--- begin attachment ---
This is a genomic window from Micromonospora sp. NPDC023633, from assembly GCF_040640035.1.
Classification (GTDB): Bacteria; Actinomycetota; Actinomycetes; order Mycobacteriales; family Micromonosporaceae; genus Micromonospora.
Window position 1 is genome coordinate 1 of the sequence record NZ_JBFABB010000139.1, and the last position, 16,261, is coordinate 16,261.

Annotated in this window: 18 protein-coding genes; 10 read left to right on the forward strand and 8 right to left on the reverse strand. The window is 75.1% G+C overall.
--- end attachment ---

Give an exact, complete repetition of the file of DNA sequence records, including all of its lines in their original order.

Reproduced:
This is a genomic window from Micromonospora sp. NPDC023633, from assembly GCF_040640035.1.
Classification (GTDB): Bacteria; Actinomycetota; Actinomycetes; order Mycobacteriales; family Micromonosporaceae; genus Micromonospora.
Window position 1 is genome coordinate 1 of the sequence record NZ_JBFABB010000139.1, and the last position, 16,261, is coordinate 16,261.

Annotated in this window: 18 protein-coding genes; 10 read left to right on the forward strand and 8 right to left on the reverse strand. The window is 75.1% G+C overall.